For many years, researchers and practitioners have understood the need to enhance academic education and clinical experience in CLP and CFD to provide quality management and improve access to care for all patients and their families.10-12 One of the earliest attempts to evaluate education in the CLP field was made by Lass et al. (1973)13, who assessed students' exposure to CLP treatment by means of a questionnaire.

Their main finding was that there was a lack of clinical exposure and basic theoretical education. Even though children with deformities' health and well-being depend on the clinical expertise of those who serve them.14 Berkowitz15 and McCarthy16 recommend further education for orthodontists in CLP/CFD to enable them to provide adequate care.

The quality of care of all patients is inevitably influenced by the adequacy of the treatment he or she receives.17 Cleft lip/palate and craniofacial deformities patient treatment relies on the teaching and exposure that the student received at university and the knowledge gained throughout the practitioner's career.18 It is necessary to obtain information about orthodontists' education in the CLP/CFD field and determine what training/instruction those learners receiving. Therefore, continuous evaluation by practitioners of the education and training of orthodontists is necessary to obtain their views on improving educational resources.19

 

METHOD

Ethical permission was obtained from the Humanities and Social Sciences Research Ethics Committee of the University of KwaZulu-Natal. The research survey was completed by South African orthodontists using an online questionnaire to investigate their education and their services to CLP/CFD patients. The researcher developed a quantitative research tool consists of a 54-item structured questionnaire. Qualtrics Research Suite survey software was used to capture and analyse the data. The questionnaire was designed to collect quantitative data using a Likert-type scale. Two students' volunteers perform data gathering. Respondents were selected through a Systematic Random Sampling when coming out of the lecture room during the South African Orthodontic Society's annual scientific meeting. Consent to participate was obtained from each respondent before completing the questionnaire.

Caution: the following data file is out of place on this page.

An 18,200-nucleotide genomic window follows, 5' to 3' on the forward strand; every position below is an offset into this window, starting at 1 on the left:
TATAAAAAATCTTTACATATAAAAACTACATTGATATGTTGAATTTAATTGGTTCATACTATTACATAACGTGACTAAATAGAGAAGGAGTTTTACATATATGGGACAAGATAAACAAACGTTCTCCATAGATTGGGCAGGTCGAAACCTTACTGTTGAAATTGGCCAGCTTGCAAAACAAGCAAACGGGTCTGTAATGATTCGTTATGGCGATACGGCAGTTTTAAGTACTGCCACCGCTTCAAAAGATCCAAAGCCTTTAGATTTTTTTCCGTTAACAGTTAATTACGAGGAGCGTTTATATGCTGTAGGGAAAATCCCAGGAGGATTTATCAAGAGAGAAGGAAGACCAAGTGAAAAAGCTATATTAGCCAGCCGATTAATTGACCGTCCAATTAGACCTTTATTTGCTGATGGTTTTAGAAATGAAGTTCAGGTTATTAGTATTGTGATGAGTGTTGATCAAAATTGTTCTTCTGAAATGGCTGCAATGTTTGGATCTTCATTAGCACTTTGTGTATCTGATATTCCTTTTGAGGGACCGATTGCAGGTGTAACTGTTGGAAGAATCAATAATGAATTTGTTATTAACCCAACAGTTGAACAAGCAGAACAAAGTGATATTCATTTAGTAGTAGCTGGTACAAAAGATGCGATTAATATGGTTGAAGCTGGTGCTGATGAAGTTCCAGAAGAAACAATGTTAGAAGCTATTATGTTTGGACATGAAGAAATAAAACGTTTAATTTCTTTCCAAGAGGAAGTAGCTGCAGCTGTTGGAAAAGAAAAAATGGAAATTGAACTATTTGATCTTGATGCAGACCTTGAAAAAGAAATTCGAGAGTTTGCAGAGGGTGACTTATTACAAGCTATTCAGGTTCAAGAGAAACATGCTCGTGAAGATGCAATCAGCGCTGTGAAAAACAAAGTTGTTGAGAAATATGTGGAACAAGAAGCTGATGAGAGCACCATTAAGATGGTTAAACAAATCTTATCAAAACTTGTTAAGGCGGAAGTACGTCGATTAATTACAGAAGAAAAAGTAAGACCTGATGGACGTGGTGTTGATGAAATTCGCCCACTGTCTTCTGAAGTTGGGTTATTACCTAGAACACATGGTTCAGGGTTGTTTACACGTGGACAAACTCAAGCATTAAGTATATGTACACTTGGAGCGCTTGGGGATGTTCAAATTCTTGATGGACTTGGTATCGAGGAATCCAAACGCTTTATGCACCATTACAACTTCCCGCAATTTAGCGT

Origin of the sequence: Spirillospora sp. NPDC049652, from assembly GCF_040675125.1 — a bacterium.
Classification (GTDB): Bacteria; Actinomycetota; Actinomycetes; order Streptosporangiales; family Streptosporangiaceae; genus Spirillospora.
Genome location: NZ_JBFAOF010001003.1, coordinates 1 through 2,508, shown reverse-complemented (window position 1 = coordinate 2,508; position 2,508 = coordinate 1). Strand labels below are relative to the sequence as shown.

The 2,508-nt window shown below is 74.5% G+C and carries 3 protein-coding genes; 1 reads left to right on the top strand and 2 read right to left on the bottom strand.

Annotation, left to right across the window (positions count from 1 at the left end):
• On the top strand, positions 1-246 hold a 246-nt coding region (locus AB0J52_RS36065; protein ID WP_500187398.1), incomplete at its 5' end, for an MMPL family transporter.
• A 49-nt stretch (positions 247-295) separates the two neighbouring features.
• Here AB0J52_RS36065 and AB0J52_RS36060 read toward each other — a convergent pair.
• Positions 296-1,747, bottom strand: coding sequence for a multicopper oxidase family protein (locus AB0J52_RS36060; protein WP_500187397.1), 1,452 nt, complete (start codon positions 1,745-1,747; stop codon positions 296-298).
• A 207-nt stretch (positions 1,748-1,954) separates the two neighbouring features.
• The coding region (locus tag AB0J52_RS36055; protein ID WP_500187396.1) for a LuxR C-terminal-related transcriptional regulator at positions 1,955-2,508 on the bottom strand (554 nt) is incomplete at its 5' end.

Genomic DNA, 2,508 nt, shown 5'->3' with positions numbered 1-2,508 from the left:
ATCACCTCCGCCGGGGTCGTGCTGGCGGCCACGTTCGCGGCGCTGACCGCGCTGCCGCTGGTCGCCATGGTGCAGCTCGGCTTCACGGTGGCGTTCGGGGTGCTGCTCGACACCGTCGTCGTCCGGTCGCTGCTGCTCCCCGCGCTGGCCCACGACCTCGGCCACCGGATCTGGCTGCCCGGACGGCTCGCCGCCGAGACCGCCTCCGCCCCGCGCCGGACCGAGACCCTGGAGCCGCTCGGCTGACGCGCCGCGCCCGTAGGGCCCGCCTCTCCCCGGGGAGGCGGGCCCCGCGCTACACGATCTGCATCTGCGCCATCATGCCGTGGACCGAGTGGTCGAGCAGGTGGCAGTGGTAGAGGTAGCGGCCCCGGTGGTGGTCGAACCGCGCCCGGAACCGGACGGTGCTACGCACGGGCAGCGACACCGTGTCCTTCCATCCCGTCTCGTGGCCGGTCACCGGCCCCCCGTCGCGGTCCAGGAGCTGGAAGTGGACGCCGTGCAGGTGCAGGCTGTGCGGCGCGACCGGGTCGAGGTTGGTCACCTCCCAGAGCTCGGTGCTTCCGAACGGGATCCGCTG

Questionnaire design

The questionnaire consisted of four sections: the first determined whether the participants were accepted for inclusion in the study as a South African qualified orthodontist. The second section collected the level of knowledge and experience of and services provided by the participants. In the third section, their educational needs and preferences regarding further education were determined. The last section collected demographic data, including title, gender, age, degree(s), and location by region.

Selection of participants

Two students interviewed a random sample of orthodontists at an annual scientific conference of the South African Society of Orthodontics. Regarding sample size, the author used the literature information.20-21 The sample size was reviewed upward, from the literature information to 46.4% of the Medpages22-23 register of practising orthodontists, to account for a possible sampling error of 15%.

Distribution

The researcher received permission from the South African Society of Orthodontics to randomly interview ortho-ontists, using an online questionnaire, during an annual scientific congress. The questionnaire was developed and piloted by a conveniently selected sample of practitioners. It was subsequently revised based on their responses to ensure data was captured appropriately.

Data analysis

The data was captured using Excel 2013. The data was later converted into Stata 15s (string) format. The analysis undertaken was descriptive summary statistics presenting frequencies and associated percentages. No other analytical tools were used because no hypothesis was being tested.

 

RESULTS

The questionnaire was completed by 53 orthodontists, representing most of South Africa's provinces (Fig. 1). Of these practitioners, 54.6% had more than 10 years of professional experience (Fig. 2). In the basic knowledge questions about CLP, 52% of the respondents were uncertain of the correct answers. When asked about their educational experience, 84.8% stated that they had clinical exposure during their postgraduate education, and 72.9% had participated in multidisciplinary meetings in the course of their degree. A total of 89.8% gained their knowledge from textbooks and received their information by means of lectures (didactic input) (Fig. 3).